By Sam Pfeifle
The most fiery discussion at the IAPP Data Protection Congress in Brussels came during its final session, with IAPP VP of Research and Education Omer Tene doing his best to referee a conversation between former U.S. National Security Agency (NSA) General Counsel Stewart Baker, anonymous Internet platform Tor’s Jacob Appelbaum, Vodafone CPO Stephen Deadman and Ralf Bendrath, policy advisor to German MEP and Data Protection Regulation Rapporteur Jan Philip Albrecht titled “Have You Been NSA’d? Government Access and the New EU Regulation.”
The highly anticipated session didn’t fail to deliver. Tene opened the discussion by declaring, “It’s already a great win for the privacy community that we’re having this session,” and it was hard to argue after seeing the likes of Baker and Appelbaum, polar ideological opposites, not only sitting side-by-side but later even posing for a goofy picture together.
However, the session was not without its heated moments.
Baker, now a partner at DC law firm Steptoe & Johnson, was allowed first whack at the question of how to square constitutional rights to privacy in the U.S. with the revelations of wholesale surveillance on the part of the NSA.
“Everybody does this,” he claimed, “and trying to regulate it is something that only the U.S. and European Court of Human Rights has tried to do.” He noted that the current Data Protection Directive in the EU has specific exceptions for law-enforcement access and that mechanisms like Safe Harbor were never meant to cover government access.
“In Europe,” Baker said, “they’ll have to start at home if they want restrictions on espionage.”
Tene followed this up by pointing to the fact that France, just a few days after criticizing the U.S., passed its own law expanding law-enforcement access to online data and that, in the U.S., protection against search and seizure is a constitutional right.
“Yes,” responded Bendrath, “but only for U.S. persons. In Europe, it’s a fundamental right for everybody.” He noted a major point of contention in Europe is that Europeans have no means of judicial redress in the U.S. if they feel they’ve had their privacy rights violated.
Baker asked for a point of clarification: “Does the European Convention on Human Rights protect Afghani residents from a European surveillance agency?”
Bendrath responded in the affirmative.
This led to another exchange initiated by Appelbaum, who noted the chilling effect on democracy that persistent surveillance can create. “We are on the edge of what we once considered normal democratic life,” he said, “where we didn’t have to concern ourselves with freedom of association online.”
Then he directed comments at Deadman, noting that communications firms are complicit in this surveillance.
“I’ve been talking about human rights and the Internet for years,” Deadman responded. “This isn’t just a quirky side issue. It’s an important issue for the industry.”
Noting that Vodafone doesn’t currently operate in the U.S., he continued that “privacy is essential to our DNA, but, ironically, in every country that we operate, a condition of being there is rolling back that right. The government has the right to do whatever it wants.” He said the crowd would be amazed by the technological capabilities that have to be built in to comply with government requests in various countries.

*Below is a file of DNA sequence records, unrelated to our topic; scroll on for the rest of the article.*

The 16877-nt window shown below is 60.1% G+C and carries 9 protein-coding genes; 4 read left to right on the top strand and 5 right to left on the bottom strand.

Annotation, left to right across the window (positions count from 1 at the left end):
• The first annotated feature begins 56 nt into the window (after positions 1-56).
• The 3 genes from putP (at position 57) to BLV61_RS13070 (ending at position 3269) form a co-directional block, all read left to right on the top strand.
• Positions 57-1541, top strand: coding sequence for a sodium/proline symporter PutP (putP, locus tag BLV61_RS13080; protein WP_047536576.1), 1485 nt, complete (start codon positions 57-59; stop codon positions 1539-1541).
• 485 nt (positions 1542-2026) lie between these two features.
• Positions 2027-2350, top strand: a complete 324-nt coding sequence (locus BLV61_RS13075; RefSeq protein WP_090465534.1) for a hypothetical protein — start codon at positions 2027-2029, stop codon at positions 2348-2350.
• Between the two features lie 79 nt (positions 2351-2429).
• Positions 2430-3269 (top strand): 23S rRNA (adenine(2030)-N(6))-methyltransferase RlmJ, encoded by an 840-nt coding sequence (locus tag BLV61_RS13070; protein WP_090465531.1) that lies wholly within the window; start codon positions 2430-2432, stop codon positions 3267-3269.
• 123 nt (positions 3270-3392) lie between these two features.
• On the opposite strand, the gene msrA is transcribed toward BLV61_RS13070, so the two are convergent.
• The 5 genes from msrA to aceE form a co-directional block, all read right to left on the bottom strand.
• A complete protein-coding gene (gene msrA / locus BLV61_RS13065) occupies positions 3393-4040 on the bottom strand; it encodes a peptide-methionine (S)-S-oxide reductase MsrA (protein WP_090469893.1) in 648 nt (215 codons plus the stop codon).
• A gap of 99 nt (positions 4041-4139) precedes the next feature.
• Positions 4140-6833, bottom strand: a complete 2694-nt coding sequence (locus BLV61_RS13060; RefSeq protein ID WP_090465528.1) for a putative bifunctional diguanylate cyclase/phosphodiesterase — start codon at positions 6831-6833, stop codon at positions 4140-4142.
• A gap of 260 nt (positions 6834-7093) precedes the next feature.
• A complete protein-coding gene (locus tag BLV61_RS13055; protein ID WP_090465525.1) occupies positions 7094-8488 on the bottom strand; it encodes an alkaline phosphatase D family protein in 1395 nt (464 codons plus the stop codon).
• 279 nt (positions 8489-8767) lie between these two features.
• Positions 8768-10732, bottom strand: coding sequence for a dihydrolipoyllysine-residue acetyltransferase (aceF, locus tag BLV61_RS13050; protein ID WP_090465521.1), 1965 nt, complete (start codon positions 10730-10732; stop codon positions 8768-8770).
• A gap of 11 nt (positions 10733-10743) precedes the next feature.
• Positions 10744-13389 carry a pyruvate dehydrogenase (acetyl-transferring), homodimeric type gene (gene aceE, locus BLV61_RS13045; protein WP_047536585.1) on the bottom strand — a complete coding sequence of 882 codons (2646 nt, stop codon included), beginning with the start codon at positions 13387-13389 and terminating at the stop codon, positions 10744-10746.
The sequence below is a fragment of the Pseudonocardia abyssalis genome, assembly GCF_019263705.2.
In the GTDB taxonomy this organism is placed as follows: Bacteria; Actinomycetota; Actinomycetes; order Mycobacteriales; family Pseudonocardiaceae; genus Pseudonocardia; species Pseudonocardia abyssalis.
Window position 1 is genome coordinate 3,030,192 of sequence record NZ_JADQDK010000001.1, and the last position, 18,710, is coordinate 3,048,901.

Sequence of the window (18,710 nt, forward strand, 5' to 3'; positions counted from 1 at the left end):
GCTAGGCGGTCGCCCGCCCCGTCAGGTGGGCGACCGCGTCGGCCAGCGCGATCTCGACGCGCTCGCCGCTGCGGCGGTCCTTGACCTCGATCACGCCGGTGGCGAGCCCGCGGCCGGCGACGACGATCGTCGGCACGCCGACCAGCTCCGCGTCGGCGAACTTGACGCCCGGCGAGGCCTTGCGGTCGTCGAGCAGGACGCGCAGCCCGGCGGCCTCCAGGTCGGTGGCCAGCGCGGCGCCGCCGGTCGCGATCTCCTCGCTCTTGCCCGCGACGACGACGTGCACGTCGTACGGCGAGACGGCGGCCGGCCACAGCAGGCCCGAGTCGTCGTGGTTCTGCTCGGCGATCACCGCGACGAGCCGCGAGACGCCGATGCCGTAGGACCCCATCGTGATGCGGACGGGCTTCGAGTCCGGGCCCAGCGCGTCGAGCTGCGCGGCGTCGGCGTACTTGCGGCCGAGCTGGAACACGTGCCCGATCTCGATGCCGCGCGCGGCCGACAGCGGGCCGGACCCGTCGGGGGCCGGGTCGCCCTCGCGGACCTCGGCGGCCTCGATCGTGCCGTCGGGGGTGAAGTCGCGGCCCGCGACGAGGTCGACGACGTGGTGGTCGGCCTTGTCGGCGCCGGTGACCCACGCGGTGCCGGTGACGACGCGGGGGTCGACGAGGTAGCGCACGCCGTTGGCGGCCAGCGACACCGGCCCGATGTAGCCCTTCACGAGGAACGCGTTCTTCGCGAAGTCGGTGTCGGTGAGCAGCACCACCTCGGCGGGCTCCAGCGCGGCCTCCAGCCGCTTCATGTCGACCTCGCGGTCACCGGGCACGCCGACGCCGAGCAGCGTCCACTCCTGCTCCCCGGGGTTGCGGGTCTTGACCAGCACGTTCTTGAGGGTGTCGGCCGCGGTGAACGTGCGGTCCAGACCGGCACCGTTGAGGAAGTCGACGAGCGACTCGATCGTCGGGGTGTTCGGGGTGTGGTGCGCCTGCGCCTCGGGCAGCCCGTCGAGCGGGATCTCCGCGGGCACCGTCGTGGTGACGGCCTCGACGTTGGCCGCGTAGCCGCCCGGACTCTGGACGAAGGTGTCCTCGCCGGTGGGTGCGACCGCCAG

“And the further you go from Europe, the more murky it gets,” he said. “For companies like mine, trying to navigate respect for customers’ human rights and not going that tiny step beyond the law in that country is a very difficult challenge.”
This led Appelbaum to question why, then, Vodafone complied with Egyptian demands to shut down the Internet during protests there, when that clearly was not supported by Egyptian law.
Deadman was very serious in his reply: “Yes, during the Arab Spring we were forced by Egypt to take down our network … But this wasn’t a decision made by executives in offices in London who could just push a button. This was done by our Egyptian CEO, by Egyptian citizens. We can’t operate in a country and engage in mass civil disobedience. We can’t just say, ‘Disobey the government, no matter the risk to your families.’ There are governments that are autocratic.”
Appelbaum asked why, then, was Vodafone doing business in Egypt. “Are there any red lines?”
“We pulled out of Myanmar and human rights was one of the reasons,” Deadman said. “If human rights is a reason, there’s often other reasons as well … but by not being in a market like Egypt, well, we connect people to the Internet. We’re a reason they can use Twitter. If we’re not there, someone else is there.”
There were a number of other interesting exchanges, including Baker saying Bendrath was “wrong in interesting ways” and Appelbaum gaining applause from the crowd for inciting the public to “leak more documents.” We were able to grab a rough recording of the entire session through my iPhone, should you want to spend an hour with it in the headphones:
Deadman got in some of the final words (right around 1:05 of the recording), speaking clearly as one for whom the topic was hardly theoretical. “We haven’t really hit the nail on the head with the balance of intelligence vs. privacy,” he said. “What disturbs me is that we weigh security in societal terms and then weigh privacy in individualistic and ephemeral terms. Privacy is a societal value. We have to look at it in those terms. The ability to speak freely, to organize ourselves, the ability to innovate and go against the grain. All of those are things society benefits from. There is a balance. As long as the sides of the scales are appropriately weighed, it’s okay. I don’t think anybody knows just how to do that yet.”
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